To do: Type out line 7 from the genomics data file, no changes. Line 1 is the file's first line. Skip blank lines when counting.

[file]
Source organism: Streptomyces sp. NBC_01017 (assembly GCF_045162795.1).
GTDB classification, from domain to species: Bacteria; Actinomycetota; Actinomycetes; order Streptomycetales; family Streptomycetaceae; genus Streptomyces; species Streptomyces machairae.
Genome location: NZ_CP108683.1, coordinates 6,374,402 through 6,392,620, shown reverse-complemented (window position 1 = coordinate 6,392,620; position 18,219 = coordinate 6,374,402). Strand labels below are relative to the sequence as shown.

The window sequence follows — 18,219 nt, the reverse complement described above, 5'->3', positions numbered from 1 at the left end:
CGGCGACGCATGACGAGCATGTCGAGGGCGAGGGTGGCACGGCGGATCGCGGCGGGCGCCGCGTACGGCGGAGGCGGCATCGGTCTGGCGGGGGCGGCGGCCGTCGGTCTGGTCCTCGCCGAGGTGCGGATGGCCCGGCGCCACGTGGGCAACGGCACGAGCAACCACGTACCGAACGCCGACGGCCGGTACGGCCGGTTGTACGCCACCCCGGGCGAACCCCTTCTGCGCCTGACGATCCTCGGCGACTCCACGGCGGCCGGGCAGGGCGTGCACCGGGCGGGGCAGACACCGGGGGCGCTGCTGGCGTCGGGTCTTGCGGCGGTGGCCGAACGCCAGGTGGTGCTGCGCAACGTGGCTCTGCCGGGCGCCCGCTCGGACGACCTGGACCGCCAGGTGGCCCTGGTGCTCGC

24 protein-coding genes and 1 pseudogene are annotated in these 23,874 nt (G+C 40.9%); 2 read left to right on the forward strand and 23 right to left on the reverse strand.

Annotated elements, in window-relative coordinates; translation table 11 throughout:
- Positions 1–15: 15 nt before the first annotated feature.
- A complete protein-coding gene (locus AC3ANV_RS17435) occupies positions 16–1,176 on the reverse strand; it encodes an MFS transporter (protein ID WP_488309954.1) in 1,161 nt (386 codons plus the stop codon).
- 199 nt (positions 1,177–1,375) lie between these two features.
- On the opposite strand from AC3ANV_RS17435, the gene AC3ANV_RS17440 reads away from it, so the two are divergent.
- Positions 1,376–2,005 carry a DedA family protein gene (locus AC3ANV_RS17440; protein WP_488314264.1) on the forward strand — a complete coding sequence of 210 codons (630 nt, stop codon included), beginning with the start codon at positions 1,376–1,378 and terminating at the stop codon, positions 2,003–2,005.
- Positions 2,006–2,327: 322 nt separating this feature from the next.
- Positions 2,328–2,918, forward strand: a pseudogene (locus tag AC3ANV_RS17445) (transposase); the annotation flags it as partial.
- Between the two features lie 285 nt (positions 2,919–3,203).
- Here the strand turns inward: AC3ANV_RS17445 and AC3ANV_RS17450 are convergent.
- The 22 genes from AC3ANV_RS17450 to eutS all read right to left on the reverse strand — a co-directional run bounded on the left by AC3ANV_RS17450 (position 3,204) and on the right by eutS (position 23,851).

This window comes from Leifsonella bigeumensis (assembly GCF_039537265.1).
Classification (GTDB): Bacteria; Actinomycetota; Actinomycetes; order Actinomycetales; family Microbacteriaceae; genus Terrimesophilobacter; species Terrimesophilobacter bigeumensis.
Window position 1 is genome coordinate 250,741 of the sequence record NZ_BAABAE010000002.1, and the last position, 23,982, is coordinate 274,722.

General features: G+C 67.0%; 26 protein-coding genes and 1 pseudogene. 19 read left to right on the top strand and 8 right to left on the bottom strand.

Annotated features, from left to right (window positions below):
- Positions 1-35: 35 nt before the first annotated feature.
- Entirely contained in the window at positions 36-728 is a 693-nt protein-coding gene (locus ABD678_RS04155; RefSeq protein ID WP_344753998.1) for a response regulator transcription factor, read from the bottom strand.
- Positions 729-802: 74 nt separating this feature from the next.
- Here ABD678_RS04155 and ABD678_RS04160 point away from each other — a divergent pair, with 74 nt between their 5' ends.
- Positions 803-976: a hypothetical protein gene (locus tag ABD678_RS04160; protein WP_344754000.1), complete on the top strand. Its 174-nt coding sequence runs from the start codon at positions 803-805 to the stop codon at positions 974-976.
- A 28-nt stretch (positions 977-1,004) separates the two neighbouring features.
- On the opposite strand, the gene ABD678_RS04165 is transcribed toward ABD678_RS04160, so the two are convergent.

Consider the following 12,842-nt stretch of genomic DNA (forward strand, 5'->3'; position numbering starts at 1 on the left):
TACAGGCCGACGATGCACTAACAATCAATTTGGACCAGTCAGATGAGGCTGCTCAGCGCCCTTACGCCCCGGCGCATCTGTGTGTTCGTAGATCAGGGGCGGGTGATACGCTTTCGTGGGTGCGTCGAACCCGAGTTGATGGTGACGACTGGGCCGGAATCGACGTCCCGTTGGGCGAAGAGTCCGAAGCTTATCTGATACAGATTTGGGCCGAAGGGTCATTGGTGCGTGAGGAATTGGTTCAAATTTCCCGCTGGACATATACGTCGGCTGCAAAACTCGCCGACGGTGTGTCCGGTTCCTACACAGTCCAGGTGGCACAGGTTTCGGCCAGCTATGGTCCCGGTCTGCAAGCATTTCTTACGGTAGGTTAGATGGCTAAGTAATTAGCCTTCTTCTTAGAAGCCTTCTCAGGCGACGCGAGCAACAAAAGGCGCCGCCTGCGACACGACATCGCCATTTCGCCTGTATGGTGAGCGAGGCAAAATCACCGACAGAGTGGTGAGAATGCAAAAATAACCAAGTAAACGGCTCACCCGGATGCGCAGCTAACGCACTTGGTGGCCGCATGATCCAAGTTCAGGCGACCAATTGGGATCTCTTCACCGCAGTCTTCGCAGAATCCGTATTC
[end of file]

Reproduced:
Annotated elements, in window-relative coordinates; translation table 11 throughout: